n.1.(Anat.) A hard substance, somewhat like bone, which is sometimes deposited within the pulp cavity of teeth.
Webster's Revised Unabridged Dictionary, published 1913 by G. & C. Merriam Co.
References in periodicals archive ?
The final stage of this reaction would be the cortical bone-like pattern or "osteodentine" named by some authors (Holan; Piattelli & Trisi).
The authors described this calcified material as "osteodentine" and they referred that it appeared to be reparative in nature.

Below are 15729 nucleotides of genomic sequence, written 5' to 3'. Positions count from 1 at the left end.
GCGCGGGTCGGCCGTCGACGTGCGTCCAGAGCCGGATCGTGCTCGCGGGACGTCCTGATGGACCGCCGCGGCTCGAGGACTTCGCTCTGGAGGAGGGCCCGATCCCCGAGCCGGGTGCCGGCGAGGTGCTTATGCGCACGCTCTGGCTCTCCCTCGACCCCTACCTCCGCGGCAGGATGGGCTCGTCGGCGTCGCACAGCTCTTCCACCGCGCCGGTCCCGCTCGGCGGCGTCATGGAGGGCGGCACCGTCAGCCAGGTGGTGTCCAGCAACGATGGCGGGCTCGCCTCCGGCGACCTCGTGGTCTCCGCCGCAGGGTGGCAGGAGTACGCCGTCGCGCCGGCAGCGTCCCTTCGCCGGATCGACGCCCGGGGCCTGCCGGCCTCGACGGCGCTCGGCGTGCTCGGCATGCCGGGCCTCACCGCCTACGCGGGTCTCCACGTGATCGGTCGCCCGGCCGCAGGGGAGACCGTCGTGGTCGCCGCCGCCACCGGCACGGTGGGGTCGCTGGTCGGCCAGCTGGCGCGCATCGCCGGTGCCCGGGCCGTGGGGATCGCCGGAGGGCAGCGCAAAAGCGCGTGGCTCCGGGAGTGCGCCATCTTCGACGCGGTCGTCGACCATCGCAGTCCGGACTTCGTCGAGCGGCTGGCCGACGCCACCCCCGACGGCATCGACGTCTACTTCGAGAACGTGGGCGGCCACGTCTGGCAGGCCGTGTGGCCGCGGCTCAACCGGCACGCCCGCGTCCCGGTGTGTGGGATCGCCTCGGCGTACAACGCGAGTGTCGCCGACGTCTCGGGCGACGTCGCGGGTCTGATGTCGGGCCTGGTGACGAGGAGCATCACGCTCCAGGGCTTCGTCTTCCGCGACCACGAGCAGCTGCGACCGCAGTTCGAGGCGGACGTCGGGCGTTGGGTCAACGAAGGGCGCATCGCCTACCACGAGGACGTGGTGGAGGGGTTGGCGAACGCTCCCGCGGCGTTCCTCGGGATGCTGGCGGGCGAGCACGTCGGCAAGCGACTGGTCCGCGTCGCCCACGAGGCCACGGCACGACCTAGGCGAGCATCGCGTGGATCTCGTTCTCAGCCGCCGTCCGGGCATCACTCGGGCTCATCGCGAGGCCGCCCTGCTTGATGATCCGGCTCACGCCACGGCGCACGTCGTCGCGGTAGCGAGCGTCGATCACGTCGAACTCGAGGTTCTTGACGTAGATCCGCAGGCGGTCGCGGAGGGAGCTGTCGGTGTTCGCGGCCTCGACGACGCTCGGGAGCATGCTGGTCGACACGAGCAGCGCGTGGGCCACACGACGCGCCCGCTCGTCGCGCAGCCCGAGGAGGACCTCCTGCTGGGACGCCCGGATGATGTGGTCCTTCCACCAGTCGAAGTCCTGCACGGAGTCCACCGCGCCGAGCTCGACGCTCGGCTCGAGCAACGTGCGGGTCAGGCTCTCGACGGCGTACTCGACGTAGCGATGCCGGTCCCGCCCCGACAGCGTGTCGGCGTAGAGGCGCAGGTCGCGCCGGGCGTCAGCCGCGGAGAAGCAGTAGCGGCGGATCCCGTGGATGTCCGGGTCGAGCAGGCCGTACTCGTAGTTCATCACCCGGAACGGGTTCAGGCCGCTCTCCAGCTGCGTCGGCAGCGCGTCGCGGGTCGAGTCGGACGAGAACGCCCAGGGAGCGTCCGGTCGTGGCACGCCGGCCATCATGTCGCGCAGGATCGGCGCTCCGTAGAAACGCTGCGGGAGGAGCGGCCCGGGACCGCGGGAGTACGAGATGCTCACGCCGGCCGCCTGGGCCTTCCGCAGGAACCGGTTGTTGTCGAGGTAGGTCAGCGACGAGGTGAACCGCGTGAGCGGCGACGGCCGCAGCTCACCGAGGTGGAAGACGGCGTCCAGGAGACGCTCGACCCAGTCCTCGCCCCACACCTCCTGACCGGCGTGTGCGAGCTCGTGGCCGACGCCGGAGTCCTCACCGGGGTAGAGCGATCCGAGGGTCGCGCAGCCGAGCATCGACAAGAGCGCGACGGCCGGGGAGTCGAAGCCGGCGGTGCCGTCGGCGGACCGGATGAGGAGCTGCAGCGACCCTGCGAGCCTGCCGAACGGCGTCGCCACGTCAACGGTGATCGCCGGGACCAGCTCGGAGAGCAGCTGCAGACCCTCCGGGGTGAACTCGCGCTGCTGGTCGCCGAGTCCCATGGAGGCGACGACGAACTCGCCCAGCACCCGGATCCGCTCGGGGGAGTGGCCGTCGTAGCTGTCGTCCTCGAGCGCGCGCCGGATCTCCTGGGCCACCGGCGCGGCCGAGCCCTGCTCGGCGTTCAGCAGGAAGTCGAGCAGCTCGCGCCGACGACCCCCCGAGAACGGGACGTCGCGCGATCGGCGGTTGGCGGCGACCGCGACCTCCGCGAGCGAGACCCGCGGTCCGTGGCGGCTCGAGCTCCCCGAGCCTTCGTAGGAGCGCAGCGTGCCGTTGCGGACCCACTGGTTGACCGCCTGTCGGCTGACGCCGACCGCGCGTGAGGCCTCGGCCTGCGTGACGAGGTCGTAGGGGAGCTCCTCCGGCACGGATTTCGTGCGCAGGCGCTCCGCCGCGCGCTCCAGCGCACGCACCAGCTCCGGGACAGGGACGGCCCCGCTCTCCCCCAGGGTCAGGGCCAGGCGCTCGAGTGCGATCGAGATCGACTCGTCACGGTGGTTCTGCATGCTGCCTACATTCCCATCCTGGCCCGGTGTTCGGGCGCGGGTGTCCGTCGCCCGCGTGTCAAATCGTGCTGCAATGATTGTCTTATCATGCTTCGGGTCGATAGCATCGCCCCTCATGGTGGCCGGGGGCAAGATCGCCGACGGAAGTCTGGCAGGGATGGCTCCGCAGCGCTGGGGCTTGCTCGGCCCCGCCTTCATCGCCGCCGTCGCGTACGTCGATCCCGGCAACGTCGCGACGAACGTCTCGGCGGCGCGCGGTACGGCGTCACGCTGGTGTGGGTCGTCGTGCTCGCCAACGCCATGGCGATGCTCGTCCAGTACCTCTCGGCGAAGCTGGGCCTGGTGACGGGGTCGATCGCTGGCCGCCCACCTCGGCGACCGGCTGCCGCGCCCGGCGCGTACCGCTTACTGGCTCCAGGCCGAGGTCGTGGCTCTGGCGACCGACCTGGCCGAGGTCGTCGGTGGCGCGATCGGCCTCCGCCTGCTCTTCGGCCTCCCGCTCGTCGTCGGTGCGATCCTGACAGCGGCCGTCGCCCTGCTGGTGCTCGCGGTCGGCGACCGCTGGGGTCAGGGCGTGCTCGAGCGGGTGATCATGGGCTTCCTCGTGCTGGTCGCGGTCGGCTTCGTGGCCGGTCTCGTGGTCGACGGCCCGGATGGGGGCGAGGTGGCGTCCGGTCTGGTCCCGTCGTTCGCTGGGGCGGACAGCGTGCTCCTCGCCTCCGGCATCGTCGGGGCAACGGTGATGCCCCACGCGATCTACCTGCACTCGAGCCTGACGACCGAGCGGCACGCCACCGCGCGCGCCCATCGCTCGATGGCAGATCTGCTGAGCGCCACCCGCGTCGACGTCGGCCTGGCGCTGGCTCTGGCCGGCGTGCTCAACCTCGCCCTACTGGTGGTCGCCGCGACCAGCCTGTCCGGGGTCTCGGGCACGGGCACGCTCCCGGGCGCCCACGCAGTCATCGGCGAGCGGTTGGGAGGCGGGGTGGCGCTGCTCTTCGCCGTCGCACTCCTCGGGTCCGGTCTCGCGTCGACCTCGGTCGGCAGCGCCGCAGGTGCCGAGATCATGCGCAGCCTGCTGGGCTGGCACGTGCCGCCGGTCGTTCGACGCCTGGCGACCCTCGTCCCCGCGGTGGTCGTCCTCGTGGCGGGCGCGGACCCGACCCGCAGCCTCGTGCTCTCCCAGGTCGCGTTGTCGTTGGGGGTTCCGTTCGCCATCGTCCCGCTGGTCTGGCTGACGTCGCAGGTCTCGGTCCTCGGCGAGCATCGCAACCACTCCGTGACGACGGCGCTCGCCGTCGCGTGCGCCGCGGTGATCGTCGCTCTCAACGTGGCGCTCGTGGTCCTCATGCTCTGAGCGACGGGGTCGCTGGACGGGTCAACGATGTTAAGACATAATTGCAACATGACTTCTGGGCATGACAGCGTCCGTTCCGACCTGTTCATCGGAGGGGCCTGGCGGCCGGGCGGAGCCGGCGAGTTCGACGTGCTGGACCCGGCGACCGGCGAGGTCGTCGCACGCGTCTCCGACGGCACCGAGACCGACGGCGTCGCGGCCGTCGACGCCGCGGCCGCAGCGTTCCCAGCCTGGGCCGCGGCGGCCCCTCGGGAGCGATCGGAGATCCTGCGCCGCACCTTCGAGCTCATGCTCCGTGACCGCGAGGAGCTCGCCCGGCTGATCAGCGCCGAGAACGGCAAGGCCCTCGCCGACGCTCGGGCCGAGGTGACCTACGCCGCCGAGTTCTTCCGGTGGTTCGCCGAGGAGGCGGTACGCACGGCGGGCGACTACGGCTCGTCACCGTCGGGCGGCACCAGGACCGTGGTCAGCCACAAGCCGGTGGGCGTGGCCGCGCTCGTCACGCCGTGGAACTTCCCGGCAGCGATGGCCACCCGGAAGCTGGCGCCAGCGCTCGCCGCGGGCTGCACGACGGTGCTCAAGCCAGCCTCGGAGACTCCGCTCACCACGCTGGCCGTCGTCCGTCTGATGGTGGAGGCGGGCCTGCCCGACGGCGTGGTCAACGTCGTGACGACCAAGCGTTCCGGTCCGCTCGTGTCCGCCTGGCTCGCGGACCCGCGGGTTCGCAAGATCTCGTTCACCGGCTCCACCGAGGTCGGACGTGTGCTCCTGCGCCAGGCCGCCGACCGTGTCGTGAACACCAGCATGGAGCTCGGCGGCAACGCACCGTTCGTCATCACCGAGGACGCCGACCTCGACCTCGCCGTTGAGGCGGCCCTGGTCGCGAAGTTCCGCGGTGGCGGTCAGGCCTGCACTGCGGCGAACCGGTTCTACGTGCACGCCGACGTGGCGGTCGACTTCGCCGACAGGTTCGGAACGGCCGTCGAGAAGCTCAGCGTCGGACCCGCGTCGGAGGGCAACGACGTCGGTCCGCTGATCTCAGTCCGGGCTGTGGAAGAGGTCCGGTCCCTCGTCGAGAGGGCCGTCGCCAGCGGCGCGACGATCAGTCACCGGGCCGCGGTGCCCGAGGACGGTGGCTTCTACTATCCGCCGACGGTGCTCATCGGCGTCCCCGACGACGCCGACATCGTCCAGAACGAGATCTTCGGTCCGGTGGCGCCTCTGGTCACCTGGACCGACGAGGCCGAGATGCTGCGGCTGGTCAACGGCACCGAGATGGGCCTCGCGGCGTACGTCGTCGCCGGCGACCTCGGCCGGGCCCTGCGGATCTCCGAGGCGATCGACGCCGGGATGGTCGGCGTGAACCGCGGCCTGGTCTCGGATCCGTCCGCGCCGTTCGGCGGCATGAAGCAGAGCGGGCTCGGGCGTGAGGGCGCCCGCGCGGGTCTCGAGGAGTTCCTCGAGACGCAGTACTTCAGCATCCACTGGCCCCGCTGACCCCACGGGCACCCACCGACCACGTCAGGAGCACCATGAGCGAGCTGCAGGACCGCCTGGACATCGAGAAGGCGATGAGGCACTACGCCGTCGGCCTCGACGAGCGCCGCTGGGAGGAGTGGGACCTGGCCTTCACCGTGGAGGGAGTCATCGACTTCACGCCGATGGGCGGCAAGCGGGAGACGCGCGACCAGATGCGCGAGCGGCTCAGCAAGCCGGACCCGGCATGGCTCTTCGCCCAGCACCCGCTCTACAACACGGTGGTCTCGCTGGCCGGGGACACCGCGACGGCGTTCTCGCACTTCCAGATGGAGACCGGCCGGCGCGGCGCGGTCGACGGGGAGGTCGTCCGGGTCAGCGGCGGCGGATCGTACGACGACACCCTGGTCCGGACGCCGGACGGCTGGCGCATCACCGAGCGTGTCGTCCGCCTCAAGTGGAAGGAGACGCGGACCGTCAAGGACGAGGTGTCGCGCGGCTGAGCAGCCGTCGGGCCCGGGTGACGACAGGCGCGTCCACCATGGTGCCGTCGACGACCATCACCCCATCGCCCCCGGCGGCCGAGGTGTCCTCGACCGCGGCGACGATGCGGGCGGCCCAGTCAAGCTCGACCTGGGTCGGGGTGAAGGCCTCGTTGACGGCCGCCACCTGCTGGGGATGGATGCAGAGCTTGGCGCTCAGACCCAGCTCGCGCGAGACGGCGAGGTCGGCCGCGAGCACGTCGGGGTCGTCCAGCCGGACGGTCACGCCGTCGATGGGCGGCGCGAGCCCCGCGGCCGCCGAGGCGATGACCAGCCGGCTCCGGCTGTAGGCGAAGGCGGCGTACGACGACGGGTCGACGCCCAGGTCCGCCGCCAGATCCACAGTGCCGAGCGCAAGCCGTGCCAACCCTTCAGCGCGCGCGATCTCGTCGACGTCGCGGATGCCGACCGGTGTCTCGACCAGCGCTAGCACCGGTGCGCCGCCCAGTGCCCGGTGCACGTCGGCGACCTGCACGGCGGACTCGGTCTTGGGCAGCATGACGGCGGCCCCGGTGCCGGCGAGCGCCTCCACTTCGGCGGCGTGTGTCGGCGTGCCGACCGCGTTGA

The secretory mechanism of odontoblasts may also be affected as excessive osteodentine formation was observed in irradiated rats [87, 88].
The tooth also showed osteodentine in several parts along the occluded pulp cavity (Fig.
Surfaces exposed where denticles have been broken across show an internal structure of osteodentine and pallial dentine (Fig.